Accompanied by stirring sound of bagpipes, marchers set off from the Octagon at 11.50am towards Dunedin Hospital, where they converged with other protesters to protectively encircle the hospital.

The dignified, determined protest march included school children, university students, concerned parents, first-time marchers, the elderly, union members and many who owed their lives to Dunedin neurosurgery services.

A cheer went up when the symbolic show of support was achieved by encircling the hospital with arms and hands, as the Otago Regional Rescue Helicopter hovered over the crowd, landing briefly on the hospital's roof.

At 12.35pm, protesters were asked to text Health Minister Tony Ryall en masse to alert him to the issue.

More than 2000 sent texts. They were captured by organisers, who sent them to Mr Ryall's office, managed so the minister was not inundated with them at once.

Dunedin North MP Pete Hodgson told marchers Mr Ryall "wavered" on the issue this week in Parliament and pressure needed to be stepped up.

It was "really, really silly" people had to get out and protest to keep an essential service.

Dunedin had had neurosurgery for longer than Mr Ryall "has been alive".

The Labour stalwart got the biggest cheer of the day when he declared: "There will be two sites [for neurosurgery]. Who took the decision? You did, by turning out today."

Banners on display included "Tony don't Ryall us", "You can take our stadium but not our neuro unit" and "Keep neurosurgery in Dunedin. They were there when we needed them".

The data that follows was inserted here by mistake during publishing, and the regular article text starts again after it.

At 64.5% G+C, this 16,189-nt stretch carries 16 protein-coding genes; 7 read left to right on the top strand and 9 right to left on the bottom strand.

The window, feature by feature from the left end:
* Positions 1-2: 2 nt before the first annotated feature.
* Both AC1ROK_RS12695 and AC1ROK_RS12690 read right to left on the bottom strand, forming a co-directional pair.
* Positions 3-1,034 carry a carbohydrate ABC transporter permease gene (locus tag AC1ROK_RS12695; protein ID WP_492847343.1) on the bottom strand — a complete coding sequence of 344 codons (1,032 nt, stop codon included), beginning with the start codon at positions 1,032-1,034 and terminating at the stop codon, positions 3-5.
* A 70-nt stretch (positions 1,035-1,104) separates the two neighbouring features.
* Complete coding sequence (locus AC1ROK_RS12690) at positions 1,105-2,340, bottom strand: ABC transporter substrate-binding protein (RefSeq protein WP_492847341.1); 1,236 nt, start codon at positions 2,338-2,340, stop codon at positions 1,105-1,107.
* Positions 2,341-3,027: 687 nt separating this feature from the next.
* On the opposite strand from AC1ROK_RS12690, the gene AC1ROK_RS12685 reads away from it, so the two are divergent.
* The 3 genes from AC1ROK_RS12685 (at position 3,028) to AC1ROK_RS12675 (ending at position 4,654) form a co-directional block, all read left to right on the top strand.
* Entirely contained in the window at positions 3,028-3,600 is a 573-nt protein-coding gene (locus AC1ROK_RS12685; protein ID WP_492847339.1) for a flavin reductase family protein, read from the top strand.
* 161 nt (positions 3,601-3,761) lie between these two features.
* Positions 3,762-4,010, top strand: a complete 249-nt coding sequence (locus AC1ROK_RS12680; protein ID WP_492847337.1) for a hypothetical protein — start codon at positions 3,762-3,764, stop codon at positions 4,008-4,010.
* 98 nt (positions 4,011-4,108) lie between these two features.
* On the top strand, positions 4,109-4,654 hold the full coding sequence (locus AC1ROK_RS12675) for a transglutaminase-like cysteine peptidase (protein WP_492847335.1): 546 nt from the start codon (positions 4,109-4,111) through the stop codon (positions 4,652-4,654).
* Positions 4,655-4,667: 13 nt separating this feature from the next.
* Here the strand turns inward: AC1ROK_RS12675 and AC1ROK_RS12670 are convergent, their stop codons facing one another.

Marching with his family yesterday was neuroscientist John Reynolds, wife Jane, and daughter Eva (2), who sported a badge saying "Protect my Brain". Mr Reynolds said the threat to neurosurgery was "ludicrous" and if it was removed, it would hurt his University of Otago research, which benefited from the input of neurosurgeons.

He was also concerned for his daughter, who like all toddlers, was at risk of a "banging her head" and needing surgery.

Graham Helm, leading a team of nine from FMR Risk insurance brokers, said none of his colleagues had taken part in a protest march before. For him, the matter had personal significance, as his wife had needed neurosurgery for a tumour.

Student Andrew Davies (21), of Dunedin, said he had been walking through the Octagon when he joined the crowd. He was grateful for Dunedin neurosurgery.

About two years ago he was in a car crash near Invercargill and was rushed to Dunedin Hospital, where he underwent neurosurgery, after which he was in a coma for 12 days. He was thankful he had not had to go to Christchurch, but was able to have treatment in his home city.

At Dunedin Hospital, as the march wound up, National List MP Michael Woodhouse expressed support for Mr Ryall, who had to let the decision process take its course.

Mr Hodgson was wrong suggesting Mr Ryall should rescue Dunedin neurosurgery like a "white knight", he said.

Mr Ryall would make the decision if he was called upon to do so. He said the march was "not a protest", but rather a sign of support for Dunedin neurosurgery.

When the Otago Daily Times suggested marchers were protesting against the suggestion of the service's removal, Mr Woodhouse said that because of previous threats to medical services, including neurosurgery in Otago in the 1990s, taking to the streets had become a "conditioned response".

Asked for comment last night on the rally, Mr Ryall's office advised he had issued a statement earlier in the day and would not be speaking further on the matter. His earlier statement outlined the background to the dispute.